We then thought to directly experimentally test the computationally predicted transition pathway (Lei et al., 2009) by identifying several atomic interactions that might stabilize this pathway. We particularly sought energetically correlated events in the TMD trajectories. Breakage of two backbone hydrogen bonds at the C-terminal end of helix 4, resulting in a loss of half of a helical turn, seems to be energetically compensated by formation of a few transient hydrogen bonds including hydrogen bonds between the side chains of S85 and D86 at the top of helix 4 and between the side chains of Q96 and Y101 connecting the bottom of helix 4 and strand 5 (Fig. 4A, (Lei et al., 2009)). These non-native hydrogen bonds are present only during the transition but not in the active or inactive state. Finally two new main chain hydrogen bonds are formed between H84 and S85 adding a half helical turn to complete the helical register shift and thereby the transition to the inactive state (Fig. 4A).
To test the validity of this network of correlated motions during the transition, we disrupted these transient hydrogen bonds by mutagenesis (Fig. 4). Strikingly, replacing S85 with an aspartate resulted in a decrease in the rate constant of inactive/active interconversion from about 14,000 s-1 for wild-type to about 3,000 s-1 for this S85D mutant (Fig. 4C). Moreover, a mutation that restores the hydrogen bond donor capacity at position 85 (S85N) restores the fast interconversion rate of wild-type (Fig. 4D). The decrease in rate in S85D is not due to the introduction of a charge, since S85G produces the same slow rate as S85D (Fig. 4E). Importantly, the spectra of S85D, S85G and S85N are almost identical to the wild-type spectrum (Fig. S 6). This indicates that both the structures and the relative population of the inactive and active states are not altered. This result is further buttressed by 20 ns MD simulations of both mutant forms in the inactive and active states (Fig. S7). Furthermore, TMD simulations for both mutant forms reveal the same transitions stages as the TMD simulation on the wild-type protein, however, without the transient non-native hydrogen bonds between S85 and D86.
We infer that the transient hydrogen bond between S85 and D86 lowers the activation barrier of the slowest step in the overall conformational transition by about 1 kcal/mol. Finally, the identical unfolding rates for wild-type and S85D complete the quantitative description of the energy landscapes by identifying this hydrogen bond as affecting only the free energy of the transition state (Fig. 5 and Fig. S6).
The concept that non-native hydrogen bonds reduce the barrier for this complex conformational transition is buttressed by additional experiments that disrupt the hydrogen bond between Q96 and Y101. Both Y101F and Q96N mutations significantly decrease the interconversion rate constant (Fig 4F, G). The reduction of the interconversion rate constant by shortening the side-chain of the hydrogen bond acceptor (Q96N mutation) reveals that in addition to the presence of the hydrogen bond acceptor/donor pair, a quite specific distance between them is required.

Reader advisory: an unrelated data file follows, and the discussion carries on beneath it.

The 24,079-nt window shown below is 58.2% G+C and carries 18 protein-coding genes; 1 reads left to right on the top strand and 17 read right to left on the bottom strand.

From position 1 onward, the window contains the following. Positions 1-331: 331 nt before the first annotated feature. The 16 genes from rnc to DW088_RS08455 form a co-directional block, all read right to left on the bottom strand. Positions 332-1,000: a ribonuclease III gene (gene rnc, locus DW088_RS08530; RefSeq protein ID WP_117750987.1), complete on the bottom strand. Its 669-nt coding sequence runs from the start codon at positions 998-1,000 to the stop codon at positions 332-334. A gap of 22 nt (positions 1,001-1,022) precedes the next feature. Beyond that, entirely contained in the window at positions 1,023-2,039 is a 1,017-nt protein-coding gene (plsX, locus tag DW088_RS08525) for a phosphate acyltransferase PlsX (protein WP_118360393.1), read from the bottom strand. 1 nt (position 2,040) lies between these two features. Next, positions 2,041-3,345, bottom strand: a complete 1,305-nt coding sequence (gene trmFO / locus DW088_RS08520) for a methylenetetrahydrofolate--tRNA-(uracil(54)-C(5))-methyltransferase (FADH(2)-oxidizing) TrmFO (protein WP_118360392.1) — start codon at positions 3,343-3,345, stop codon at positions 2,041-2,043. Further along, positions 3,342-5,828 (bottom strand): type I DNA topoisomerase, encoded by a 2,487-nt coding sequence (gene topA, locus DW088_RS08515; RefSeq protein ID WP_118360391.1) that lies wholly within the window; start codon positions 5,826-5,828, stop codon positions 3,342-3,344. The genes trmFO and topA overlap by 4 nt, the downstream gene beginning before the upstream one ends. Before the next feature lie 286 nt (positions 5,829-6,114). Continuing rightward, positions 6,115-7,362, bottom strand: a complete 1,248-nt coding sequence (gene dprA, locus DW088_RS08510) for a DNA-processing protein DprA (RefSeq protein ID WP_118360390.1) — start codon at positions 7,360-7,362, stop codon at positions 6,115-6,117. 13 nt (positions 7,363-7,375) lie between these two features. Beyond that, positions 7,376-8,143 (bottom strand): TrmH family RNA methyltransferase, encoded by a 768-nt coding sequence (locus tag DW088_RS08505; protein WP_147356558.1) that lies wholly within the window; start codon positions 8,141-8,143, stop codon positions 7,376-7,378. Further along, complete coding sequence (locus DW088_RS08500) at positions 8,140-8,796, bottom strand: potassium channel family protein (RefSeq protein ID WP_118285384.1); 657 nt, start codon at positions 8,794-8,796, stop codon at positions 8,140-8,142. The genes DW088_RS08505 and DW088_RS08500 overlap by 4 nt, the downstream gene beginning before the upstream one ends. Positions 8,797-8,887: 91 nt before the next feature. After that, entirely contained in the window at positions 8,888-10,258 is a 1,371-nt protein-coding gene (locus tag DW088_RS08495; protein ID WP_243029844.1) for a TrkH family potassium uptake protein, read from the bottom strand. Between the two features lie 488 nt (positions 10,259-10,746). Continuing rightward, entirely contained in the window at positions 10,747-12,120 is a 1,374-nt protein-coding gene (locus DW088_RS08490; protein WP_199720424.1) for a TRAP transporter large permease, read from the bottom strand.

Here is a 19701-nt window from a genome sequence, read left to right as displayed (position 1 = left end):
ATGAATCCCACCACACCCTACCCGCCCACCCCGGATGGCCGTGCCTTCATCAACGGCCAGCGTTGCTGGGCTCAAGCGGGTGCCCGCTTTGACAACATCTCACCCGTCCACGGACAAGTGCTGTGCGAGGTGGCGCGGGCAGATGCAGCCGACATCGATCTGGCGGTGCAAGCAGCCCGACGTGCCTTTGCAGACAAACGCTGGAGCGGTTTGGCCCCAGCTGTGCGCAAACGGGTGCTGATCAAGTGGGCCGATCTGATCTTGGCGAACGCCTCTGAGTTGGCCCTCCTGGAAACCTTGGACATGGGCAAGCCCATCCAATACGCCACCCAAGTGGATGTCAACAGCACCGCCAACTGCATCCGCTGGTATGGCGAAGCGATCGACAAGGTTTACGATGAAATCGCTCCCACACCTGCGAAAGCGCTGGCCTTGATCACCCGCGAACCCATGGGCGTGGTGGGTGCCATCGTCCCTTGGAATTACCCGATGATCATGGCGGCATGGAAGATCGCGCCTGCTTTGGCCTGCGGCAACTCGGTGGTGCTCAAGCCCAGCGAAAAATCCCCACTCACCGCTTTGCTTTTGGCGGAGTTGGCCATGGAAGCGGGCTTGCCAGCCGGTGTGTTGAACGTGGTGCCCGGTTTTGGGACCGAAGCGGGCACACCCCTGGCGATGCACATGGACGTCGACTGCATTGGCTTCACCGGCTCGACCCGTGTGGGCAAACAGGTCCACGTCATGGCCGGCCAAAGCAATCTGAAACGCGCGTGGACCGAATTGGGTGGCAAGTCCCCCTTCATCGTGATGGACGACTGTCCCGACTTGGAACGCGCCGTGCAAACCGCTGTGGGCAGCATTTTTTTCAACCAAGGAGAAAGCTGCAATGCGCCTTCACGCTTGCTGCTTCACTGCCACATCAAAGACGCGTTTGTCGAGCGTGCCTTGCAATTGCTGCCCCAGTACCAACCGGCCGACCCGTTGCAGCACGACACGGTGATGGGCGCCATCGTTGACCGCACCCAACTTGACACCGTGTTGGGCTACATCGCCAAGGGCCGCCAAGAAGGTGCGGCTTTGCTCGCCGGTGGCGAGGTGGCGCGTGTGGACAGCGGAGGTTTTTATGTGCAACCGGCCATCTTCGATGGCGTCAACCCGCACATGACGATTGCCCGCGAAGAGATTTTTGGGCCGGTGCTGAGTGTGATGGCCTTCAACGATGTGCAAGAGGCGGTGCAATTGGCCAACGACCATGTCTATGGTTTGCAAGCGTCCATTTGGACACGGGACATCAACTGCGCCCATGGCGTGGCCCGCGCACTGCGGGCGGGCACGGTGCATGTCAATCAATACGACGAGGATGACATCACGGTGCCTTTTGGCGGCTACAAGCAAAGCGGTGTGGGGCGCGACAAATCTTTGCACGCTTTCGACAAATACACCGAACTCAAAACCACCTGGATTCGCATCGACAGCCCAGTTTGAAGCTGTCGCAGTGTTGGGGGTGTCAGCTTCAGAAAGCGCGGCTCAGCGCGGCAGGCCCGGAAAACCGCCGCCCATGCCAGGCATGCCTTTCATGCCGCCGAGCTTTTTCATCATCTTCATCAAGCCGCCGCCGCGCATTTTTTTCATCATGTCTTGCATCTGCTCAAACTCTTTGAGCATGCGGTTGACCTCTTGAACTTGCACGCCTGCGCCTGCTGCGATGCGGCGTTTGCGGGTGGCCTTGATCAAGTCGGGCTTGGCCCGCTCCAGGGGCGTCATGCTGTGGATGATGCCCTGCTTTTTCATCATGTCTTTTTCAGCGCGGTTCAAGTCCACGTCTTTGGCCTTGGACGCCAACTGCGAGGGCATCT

Removal of both transient hydrogen bonds do not further decrease the interconversion rate constant (Fig. 4H) suggesting that they influence the free energy of the system at slightly different parts of the transition pathway. These experimental results further demonstrate the complex multidimensional nature of the transition energy landscape. We note that the described experiments do not allow characterization of the entire complex pathway, however, they provide critical information about structural configurations that are not only along the pathway but also influencing the energy of the transition states. Thus they serve as key starting points for further extensive unbiased computational exploration of the multidimensional energy landscape, which is beyond our current scope and in fact beyond current methodology. We feel that direct experimental testing of computational predictions, which is done in this work, is the strongest validation of simulations.
The concept of preexisting equilibria within the folded state and their roles in biological function such as enzyme catalysis, signaling and ligand binding has become widely accepted (Monod et al., 1965) (Boehr et al., 2006a; Boehr et al., 2006b; Frauenfelder et al., 1991; Henzler-Wildman and Kern, 2007; Henzler-Wildman et al., 2007; Kumar et al., 2000; Li et al., 2008; Silversmith and Bourret, 1999; Stock and Guhaniyogi, 2006; Volkman et al., 2001) (Lau and Roux, 2007; Ravindranathan et al., 2005; Yang et al., 2009). We now show that rare excursions to the active conformation are essential for activating this signaling protein, since the data suggest that only the higher-energy active conformation can be phosphorylated. This is supported structurally by the solvent-inaccessibility of D54, the site of phosphorylation, in the inactive conformation. While our earlier work indicated that activation is mediated via a shift in preexisting populations, we have now characterized the underlying molecular mechanism. Such a selective binding to a lowly populated conformation, that is usually “hidden” to traditional structural methods, may be a general mechanism for other kinases (Buck and Rosen, 2001; Huse and Kuriyan, 2002) or even more general for ligand binding (Henzler-Wildman and Kern, 2007; Li et al., 2008).